Dick Johnson submitted this quick report on Quality and Quantity at the Boston ANA.
Quantity: Number of dealers: high. Number of Mints: down. Number numismatic book dealers: same three (bless them for dragging all that inventory, but should also mention Wizard Coin Supply for a large display of books in print). Number of Auctions: high. Show attendance: less than I expected. Exhibits: mixed, some high, some low. Numismatic lectures: same number it seems but very well attended. (Thank goodness collectors still want to learn!)
Quality: Dealer stock: very high. Auction items: very high. Numismatic lectures: extremely high quality. Auction attendance (someone else must report on this and auction sales results).
The economy definitely affected the Boston ANA. Dealers seemed to bring more stock of higher priced items. This was the place to sell it. But many carried unsold items back home.
Book and supply items had a tax-free day on Saturday. (I bought, I sold.)
Introduction of my new book -- Monographs of Coin & Medal Artists -- found a great reception. Had to open a second box of four I brought to the show.
It seems the profitability of conducting conventions is great for the ANA, as evidenced by increasing the number of major shows from two to three a year, by adding a new Spring Show.
More next week.
Late Friday night Dennis Tucker of Whitman publishing sent this quick report from the Boston ANA convention:
You're missing a fun ANA! It's been a very successful and productive show for me, from a publisher's perspective. I've met with current Whitman authors, talked with potential new authors (writers with manuscript proposals), and worked on planning for several longterm projects.
Our autograph sessions have been popular --- Fred Reed was kept busy signing copies of his Abraham Lincoln book, and he later told me he was asked to speak at a Lincoln forum as a result of his meet-and-greet. Bob Leonard's Curious Currency remains a nice popular seller and attention-getter. 100 Greatest Error Coins has been the buzz of the bourse, and it looks like we'll sell out of the show's inventory before the convention closes.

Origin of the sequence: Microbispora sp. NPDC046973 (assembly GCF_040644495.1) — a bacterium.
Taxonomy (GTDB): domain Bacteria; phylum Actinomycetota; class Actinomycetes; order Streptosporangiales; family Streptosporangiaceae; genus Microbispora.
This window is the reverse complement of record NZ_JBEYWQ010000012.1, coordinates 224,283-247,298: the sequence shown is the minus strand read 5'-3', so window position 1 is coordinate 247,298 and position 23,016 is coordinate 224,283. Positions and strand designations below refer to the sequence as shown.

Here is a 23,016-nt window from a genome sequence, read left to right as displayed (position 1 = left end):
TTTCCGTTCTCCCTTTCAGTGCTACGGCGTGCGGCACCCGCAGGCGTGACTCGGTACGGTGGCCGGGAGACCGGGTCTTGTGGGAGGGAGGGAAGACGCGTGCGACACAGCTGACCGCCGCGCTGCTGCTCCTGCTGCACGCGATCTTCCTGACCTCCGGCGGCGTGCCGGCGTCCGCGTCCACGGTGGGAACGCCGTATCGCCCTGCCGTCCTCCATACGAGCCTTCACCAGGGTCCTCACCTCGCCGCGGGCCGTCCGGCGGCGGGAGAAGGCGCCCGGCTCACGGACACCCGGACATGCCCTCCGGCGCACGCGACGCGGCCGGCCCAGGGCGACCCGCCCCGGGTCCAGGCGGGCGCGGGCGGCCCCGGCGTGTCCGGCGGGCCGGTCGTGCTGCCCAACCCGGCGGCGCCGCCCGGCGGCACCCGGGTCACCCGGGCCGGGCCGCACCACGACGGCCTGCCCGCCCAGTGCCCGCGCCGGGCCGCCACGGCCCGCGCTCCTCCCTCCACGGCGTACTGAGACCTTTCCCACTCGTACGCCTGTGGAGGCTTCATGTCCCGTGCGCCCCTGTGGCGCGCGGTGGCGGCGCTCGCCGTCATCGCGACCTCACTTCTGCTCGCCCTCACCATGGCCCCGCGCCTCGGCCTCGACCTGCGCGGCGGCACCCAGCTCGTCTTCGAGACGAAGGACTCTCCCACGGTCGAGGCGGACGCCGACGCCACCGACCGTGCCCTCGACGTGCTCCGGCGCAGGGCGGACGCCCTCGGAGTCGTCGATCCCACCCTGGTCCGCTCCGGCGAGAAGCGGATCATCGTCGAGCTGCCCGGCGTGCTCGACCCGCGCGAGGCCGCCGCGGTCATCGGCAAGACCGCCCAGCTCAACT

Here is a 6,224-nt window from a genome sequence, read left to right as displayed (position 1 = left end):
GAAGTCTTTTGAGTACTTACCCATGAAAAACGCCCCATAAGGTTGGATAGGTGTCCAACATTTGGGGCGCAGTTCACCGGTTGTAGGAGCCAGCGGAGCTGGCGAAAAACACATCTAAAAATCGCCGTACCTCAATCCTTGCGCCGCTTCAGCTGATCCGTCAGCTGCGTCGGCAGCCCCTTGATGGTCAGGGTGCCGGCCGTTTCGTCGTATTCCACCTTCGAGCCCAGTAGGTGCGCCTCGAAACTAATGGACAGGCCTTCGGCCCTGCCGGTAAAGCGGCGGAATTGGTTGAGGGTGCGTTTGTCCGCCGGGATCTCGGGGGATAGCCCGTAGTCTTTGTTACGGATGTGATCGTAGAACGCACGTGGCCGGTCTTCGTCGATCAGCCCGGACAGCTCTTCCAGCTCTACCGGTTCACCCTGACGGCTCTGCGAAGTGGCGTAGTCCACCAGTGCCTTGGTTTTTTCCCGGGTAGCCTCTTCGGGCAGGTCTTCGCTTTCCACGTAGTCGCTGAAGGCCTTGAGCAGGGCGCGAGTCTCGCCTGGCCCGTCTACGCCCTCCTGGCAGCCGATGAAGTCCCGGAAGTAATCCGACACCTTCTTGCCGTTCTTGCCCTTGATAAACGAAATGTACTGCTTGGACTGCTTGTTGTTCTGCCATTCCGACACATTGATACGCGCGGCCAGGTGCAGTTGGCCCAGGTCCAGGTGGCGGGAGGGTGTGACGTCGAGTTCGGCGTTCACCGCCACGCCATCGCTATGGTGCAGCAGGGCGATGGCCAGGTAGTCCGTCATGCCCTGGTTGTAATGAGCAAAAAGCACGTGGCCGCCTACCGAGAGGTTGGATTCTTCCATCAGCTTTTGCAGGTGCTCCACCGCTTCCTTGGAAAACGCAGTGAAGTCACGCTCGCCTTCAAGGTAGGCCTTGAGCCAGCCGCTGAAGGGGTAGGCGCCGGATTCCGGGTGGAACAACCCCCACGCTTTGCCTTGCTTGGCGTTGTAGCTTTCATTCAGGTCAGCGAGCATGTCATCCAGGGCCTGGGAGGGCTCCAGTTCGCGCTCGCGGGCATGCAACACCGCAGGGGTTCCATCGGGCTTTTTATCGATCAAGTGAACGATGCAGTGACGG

At the Numismatic Literary Guild awards banquet, Whitman authors who walked away with prizes include Jeff Garrett, Q. David Bowers, David MacDonald, and Robert Leonard. (Not to mention David Lange, Rick Snow, and Fred Reed, for various non-Whitman works.) QDB's Whitman Encyclopedia of U.S. Paper Money won "Book of the Year" (the work most likely to have an impact on numismatics). This is our second year in a row to earn the top prize.
On a non-literary note, I added a couple dozen 19th-century European medals to my collection, enjoyed dinner with the Austrian Mint at the Boston Athenaeum (which actually does have a literary connection, of course; their collections include books that belonged to Benjamin Franklin and George Washington, among others); attended some great presentations including Don Bailey's study of Mexican Revolution personalities and the Orosz/Augsburger immersion into the first U.S. Mint; and toured the show's amazing exhibits.
Hanging out with Ken Bressett and Dave Bowers after the bourse closes, and I dare to call this "work"? And it's only Friday!
Pete Smith writes:
There were no entries in the numismatic literature class.
This is disappointing, and was scheduled to be a topic of discussion at the NBS Board meeting. Let's rectify this for next year's convention in Chicago!
Wayne Homren, Editor
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